Mimecast Certificates Compromised
In case you missed it, Mimecast, a Cloud Cybersecurity Services provider, announced that the same threat actors responsible for the SolarWinds breach had also compromised Mimecast-issued certificates. The compromised certificates provided access to encrypted account credentials that establish a connection from Mimecast tenants to on-premises and cloud services. The breach provided hackers with access to Azure Active Directory, Microsoft Exchange Web Services, LDAP, POP3 journaling and SMTP-authenticated delivery routes of Mimecast customers.
Mimecast Breach: Immediate Actions to Take
Mimecast has advised customers using the certificate-based connection to immediately delete the existing connection within their Microsoft 365 tenant and re-establish a new certificate-based connection using a new certificate which Mimecast has made available.
Microsoft has disabled the use of the former connection keys for all affected Mimecast customers, but out of an abundance of caution, it would be best to re-establish a new certificate-based connection. Based on Mimecast’s investigation, the threat actors accessed, and potentially exfiltrated, certain encrypted service account credentials created by customers hosted in the United States (US) and the United Kingdom (UK).
While they are not aware that any of the encrypted credentials have been decrypted or misused, they do advise customers hosted in the US or UK to reset their credentials as a precautionary measure.
Key Takeaway: The Importance of Security Certificates
It is fundamentally important to have proper protocols in place for the management of security certificates as they are critically important for proper computing and safe exchange of information over a secure connection.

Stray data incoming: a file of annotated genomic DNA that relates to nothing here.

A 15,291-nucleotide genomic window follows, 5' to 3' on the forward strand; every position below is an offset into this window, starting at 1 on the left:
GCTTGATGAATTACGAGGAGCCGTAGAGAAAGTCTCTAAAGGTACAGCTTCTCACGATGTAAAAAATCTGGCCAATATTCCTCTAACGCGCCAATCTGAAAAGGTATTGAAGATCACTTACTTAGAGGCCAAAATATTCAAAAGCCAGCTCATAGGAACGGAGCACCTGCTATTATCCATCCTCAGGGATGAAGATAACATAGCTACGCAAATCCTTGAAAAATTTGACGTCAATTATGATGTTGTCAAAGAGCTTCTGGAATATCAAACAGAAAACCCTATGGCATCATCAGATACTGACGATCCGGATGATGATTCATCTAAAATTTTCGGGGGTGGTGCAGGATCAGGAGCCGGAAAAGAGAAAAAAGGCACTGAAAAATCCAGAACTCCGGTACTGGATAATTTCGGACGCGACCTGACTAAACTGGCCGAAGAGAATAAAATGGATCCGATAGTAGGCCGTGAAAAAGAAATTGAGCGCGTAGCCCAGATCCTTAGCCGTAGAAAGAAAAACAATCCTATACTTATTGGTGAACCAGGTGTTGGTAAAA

Many industries have audit requirements baked in to ensure certificate authenticity including healthcare, banking, and others. Regardless if you are a government agency or commercial entity, equal focus should be placed on the proactive management of these certificates.
Certificate authorities (CA) are commonly overlooked in cyber security investments. Many organizations tend to rely on default security certificates due to lack of knowledge. Default security certificates are used by multiple entities and could be a target for spoofing or a 0-day exploit. Other common issues include expired certificates, wildcard certificates, certificates tagged to mismatched domains, etc.
Now is the time to audit your current certificates to ensure they are up to date. Ask these questions internally to ensure you are taking those proactive steps.
- Do you have individuals responsible for the management of your security certificates?
- Do your cyber security policies include documentation and processes for the proper management of your security certificates?
- Are you tracking your security certificates to ensure they are renewed yearly?
Have exploit concerns?
If you have concerns you may have been breached or even exploited, the best course of action would be to conduct a quick penetration test and vulnerability scan for peace of mind.
Please reach out to our team if you don’t know where to get started, or if you don’t have the security expertise or bandwidth in-house to dedicate to this effort. We are here to help.